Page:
When I entered the NSW Young Scientist competition, I was also entered into the national BHP Billiton Science competition. To be eligible to enter this competition, students must first enter their local Science Teachers’ Association Awards. After winning my award in the Young Scientist competition, I did not expect to receive anything from this competition. However recently, a package arrived saying that I had achieved a semi-finalist position. By winning these prizes, I added some very important awards to my portfolio and also won $600.

Tips for Students Interested in Science Competitions

Pick something you’re interested in 

I have always been interested in Science, and so I found designing and writing out this experiment relatively easy. Despite the experiment taking a long time to complete, having a strong initial interest in Physics fuelled my persistence. I stayed determined to continue refining my experiment and report to the standard that ultimately led me to achieve my Young Scientist and BHP Billiton awards.

Consider the impact on society

If you think that you would like to enter the Young Scientist Awards, or any other Science competition, consider performing an experiment with a conclusion that might make a difference to society.  I am interested in investigating pollution and traffic patterns in the future as it would involve the science and maths which I am passionate about, and might also have a significant effect on society. I hope to one day perform an experiment which will improve the quality of people’s lives.

Tips for Science Students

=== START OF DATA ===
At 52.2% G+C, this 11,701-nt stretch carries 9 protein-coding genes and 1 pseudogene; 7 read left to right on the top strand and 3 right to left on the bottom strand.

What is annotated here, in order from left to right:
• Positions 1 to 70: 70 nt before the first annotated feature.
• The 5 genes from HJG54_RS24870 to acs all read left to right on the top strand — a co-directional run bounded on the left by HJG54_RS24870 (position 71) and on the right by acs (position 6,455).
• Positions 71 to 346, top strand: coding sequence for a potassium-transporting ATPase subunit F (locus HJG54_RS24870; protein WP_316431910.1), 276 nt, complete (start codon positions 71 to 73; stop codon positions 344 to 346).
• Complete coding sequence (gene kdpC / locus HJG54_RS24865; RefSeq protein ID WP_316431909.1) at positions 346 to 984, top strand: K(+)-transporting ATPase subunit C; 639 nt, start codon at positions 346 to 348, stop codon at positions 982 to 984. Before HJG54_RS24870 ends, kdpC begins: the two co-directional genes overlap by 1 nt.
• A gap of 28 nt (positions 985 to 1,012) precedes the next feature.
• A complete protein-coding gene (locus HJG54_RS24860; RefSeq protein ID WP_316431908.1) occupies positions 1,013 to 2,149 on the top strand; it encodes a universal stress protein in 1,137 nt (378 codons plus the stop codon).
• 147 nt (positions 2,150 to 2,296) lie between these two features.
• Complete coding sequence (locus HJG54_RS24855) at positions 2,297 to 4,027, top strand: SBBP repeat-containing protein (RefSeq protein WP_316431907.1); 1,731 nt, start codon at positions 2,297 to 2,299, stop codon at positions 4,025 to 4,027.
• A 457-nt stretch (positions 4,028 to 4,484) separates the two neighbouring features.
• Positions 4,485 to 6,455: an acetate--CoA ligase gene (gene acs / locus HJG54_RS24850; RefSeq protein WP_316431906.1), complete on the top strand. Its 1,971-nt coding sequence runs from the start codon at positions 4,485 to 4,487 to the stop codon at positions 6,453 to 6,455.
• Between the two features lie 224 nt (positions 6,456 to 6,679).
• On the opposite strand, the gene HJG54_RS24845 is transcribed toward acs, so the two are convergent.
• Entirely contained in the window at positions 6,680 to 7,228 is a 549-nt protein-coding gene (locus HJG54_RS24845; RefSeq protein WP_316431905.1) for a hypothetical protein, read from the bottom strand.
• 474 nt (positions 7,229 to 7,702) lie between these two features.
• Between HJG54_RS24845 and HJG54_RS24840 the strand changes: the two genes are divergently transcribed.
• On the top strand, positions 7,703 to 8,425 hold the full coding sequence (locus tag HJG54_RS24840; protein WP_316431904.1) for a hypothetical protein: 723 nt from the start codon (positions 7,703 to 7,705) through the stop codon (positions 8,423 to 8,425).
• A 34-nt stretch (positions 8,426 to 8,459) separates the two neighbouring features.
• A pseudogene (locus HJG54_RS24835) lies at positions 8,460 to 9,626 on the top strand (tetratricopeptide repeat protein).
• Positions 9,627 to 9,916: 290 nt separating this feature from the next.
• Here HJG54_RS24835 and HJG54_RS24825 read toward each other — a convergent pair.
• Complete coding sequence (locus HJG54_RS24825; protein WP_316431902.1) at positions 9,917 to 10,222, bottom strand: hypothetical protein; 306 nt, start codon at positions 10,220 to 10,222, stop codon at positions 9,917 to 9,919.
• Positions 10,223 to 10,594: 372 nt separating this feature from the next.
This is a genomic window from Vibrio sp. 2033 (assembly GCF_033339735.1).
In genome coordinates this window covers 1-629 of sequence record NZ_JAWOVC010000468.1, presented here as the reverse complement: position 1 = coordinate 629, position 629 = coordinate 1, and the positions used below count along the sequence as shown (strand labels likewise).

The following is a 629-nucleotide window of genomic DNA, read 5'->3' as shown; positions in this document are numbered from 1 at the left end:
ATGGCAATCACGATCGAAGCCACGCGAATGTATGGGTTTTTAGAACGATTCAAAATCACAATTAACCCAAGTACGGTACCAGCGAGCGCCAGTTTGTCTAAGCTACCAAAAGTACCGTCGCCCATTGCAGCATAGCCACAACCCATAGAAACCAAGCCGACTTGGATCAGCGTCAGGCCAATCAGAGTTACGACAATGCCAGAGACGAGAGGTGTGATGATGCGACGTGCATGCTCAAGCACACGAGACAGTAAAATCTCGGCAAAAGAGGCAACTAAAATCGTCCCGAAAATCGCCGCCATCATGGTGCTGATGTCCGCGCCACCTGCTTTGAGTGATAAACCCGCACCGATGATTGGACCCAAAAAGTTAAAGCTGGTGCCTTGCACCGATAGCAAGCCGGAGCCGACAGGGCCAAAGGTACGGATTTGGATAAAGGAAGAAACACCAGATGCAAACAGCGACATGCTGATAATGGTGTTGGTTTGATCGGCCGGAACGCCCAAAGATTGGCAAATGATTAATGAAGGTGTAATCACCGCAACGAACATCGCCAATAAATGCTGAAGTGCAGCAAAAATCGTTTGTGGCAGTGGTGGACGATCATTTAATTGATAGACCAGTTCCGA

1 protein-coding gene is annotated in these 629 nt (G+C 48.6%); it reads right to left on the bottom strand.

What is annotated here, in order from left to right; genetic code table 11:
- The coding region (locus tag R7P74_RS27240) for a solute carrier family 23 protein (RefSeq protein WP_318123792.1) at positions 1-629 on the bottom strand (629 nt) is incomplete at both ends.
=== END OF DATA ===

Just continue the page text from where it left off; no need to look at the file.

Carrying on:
Keep trying 

I have been to a number of presentations by professionals who have consistently said that they would prefer to hire someone who demonstrates good social skills, dedication and persistence rather than someone possessing intellect alone. People who take part in community service demonstrate good social skills as well as excellent morals and people who play a musical instrument demonstrate dedication and persistence (I can say from experience that playing a musical instrument is a hard task to keep up during senior school!). No matter what happens, it is always important to demonstrate persistence. Persistence seems to be the most important character trait to the managers to which I have spoken, demonstrating that a person is willing to continue trying in the face of failure. In my opinion, persistence is absolutely necessary in order to do well in life.

Time management

I am sure that many people have told you about the importance of time management and while eventually it does become a bore,  it is really important. I managed my time well in order to complete the detailed report for the experiment, balancing it with my school work and other co-curricular interests (especially with my daily piano and trumpet practice). I did have to sacrifice time with friends to complete the experiment, but in hindsight, I am glad that I did. I was able to constantly tinker and tweak my methodology so that I could optimise my experiment. Many subjects require this extra time to tweak responses: English students usually like to write a series of drafts before submitting an essay and Science students constantly have to redo experiments for reliability and change their methods when things don’t go according to plan. I have always strived to manage my time effectively and cannot stress enough the importance of possessing good time management skills.